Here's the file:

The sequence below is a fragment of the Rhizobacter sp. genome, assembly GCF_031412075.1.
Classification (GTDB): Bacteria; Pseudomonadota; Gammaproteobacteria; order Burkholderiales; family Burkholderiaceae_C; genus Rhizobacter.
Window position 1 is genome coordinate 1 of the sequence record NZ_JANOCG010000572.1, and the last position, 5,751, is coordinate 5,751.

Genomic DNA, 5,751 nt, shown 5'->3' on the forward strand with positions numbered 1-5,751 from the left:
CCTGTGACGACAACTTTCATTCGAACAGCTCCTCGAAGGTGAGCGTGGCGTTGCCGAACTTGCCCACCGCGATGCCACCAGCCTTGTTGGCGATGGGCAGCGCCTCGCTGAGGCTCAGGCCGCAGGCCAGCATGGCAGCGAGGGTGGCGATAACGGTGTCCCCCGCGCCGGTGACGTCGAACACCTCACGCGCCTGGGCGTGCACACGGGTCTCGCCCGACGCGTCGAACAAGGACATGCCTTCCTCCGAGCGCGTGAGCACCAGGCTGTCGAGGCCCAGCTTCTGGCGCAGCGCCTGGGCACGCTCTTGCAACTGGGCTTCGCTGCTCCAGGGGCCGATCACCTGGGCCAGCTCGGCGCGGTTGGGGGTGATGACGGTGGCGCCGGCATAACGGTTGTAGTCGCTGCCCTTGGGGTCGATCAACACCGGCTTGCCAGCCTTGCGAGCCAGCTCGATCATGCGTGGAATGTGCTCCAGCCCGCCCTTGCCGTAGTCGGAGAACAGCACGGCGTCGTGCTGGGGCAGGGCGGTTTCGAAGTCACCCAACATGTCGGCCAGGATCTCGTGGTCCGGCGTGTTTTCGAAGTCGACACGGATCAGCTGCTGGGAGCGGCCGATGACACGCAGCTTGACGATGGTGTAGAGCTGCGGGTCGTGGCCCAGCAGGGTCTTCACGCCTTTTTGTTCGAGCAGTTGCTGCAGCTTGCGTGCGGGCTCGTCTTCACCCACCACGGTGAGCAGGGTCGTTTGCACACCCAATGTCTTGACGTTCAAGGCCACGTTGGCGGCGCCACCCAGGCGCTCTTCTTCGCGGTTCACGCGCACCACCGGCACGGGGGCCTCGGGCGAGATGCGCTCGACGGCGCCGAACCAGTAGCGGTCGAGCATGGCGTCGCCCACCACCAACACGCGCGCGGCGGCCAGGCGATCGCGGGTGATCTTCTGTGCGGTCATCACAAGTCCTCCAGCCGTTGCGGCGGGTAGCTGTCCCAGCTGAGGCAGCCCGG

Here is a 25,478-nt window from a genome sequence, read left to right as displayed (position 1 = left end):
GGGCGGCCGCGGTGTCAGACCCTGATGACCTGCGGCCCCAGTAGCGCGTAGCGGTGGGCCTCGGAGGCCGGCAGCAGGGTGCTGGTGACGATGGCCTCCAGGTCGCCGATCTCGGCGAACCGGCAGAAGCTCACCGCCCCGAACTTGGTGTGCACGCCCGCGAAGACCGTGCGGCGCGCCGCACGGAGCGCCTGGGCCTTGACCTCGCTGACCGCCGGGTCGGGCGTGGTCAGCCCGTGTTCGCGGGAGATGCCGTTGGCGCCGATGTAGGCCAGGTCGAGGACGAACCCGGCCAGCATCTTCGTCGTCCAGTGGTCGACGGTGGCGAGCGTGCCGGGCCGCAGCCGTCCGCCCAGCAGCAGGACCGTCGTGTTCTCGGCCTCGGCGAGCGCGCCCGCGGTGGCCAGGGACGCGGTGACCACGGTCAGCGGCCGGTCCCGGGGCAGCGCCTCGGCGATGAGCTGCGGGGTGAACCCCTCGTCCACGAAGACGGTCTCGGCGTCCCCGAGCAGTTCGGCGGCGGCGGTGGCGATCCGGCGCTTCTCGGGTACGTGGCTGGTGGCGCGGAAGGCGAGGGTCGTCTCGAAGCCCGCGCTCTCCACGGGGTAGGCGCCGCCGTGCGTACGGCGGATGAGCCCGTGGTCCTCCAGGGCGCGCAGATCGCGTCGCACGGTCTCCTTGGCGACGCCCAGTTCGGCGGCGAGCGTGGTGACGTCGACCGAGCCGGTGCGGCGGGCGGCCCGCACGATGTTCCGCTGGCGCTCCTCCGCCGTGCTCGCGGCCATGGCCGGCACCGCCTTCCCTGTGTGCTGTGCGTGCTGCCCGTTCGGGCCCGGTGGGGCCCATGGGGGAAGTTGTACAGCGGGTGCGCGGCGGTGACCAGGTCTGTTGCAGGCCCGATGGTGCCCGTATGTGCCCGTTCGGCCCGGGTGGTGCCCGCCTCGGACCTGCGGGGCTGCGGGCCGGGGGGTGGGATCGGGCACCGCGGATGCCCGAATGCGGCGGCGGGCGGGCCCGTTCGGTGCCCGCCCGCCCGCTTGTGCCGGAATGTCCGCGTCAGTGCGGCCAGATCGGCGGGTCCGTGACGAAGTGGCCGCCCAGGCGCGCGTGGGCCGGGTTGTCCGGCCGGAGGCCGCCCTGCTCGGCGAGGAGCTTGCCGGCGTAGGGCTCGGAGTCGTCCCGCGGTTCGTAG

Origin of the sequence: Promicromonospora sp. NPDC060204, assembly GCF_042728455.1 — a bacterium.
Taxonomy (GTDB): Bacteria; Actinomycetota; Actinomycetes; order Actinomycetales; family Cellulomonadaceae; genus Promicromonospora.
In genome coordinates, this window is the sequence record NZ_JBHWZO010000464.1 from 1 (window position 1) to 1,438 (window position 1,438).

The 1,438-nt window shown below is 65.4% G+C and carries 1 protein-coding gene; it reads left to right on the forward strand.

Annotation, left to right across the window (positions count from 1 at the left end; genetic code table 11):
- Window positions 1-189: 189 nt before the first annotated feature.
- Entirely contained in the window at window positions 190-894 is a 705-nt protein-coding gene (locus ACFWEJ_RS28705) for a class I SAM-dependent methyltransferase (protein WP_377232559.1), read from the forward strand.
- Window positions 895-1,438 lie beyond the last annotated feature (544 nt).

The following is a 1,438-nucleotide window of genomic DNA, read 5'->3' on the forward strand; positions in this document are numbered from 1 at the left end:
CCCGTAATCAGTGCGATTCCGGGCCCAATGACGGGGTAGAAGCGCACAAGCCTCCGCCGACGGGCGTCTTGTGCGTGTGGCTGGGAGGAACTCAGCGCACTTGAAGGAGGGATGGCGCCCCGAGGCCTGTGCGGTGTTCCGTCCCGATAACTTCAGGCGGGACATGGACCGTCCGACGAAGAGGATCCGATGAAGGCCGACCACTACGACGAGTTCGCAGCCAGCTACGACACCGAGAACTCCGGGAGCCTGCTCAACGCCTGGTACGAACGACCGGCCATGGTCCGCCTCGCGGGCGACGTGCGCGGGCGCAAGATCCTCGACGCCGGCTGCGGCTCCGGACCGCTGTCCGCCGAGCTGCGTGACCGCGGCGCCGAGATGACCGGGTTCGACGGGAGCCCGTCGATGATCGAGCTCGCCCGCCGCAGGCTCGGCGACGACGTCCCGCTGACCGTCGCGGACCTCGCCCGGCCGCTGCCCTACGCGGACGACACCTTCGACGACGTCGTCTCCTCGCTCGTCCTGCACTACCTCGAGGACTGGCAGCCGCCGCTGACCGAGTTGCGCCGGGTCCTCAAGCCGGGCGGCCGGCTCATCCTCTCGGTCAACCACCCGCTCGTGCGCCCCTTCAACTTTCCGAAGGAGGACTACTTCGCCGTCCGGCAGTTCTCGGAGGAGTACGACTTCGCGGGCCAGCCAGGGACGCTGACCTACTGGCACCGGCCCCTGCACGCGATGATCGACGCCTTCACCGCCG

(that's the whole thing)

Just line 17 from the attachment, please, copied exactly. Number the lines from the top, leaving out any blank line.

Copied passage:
CCCGTAATCAGTGCGATTCCGGGCCCAATGACGGGGTAGAAGCGCACAAGCCTCCGCCGACGGGCGTCTTGTGCGTGTGGCTGGGAGGAACTCAGCGCACTTGAAGGAGGGATGGCGCCCCGAGGCCTGTGCGGTGTTCCGTCCCGATAACTTCAGGCGGGACATGGACCGTCCGACGAAGAGGATCCGATGAAGGCCGACCACTACGACGAGTTCGCAGCCAGCTACGACACCGAGAACTCCGGGAGCCTGCTCAACGCCTGGTACGAACGACCGGCCATGGTCCGCCTCGCGGGCGACGTGCGCGGGCGCAAGATCCTCGACGCCGGCTGCGGCTCCGGACCGCTGTCCGCCGAGCTGCGTGACCGCGGCGCCGAGATGACCGGGTTCGACGGGAGCCCGTCGATGATCGAGCTCGCCCGCCGCAGGCTCGGCGACGACGTCCCGCTGACCGTCGCGGACCTCGCCCGGCCGCTGCCCTACGCGGACGACACCTTCGACGACGTCGTCTCCTCGCTCGTCCTGCACTACCTCGAGGACTGGCAGCCGCCGCTGACCGAGTTGCGCCGGGTCCTCAAGCCGGGCGGCCGGCTCATCCTCTCGGTCAACCACCCGCTCGTGCGCCCCTTCAACTTTCCGAAGGAGGACTACTTCGCCGTCCGGCAGTTCTCGGAGGAGTACGACTTCGCGGGCCAGCCAGGGACGCTGACCTACTGGCACCGGCCCCTGCACGCGATGATCGACGCCTTCACCGCCG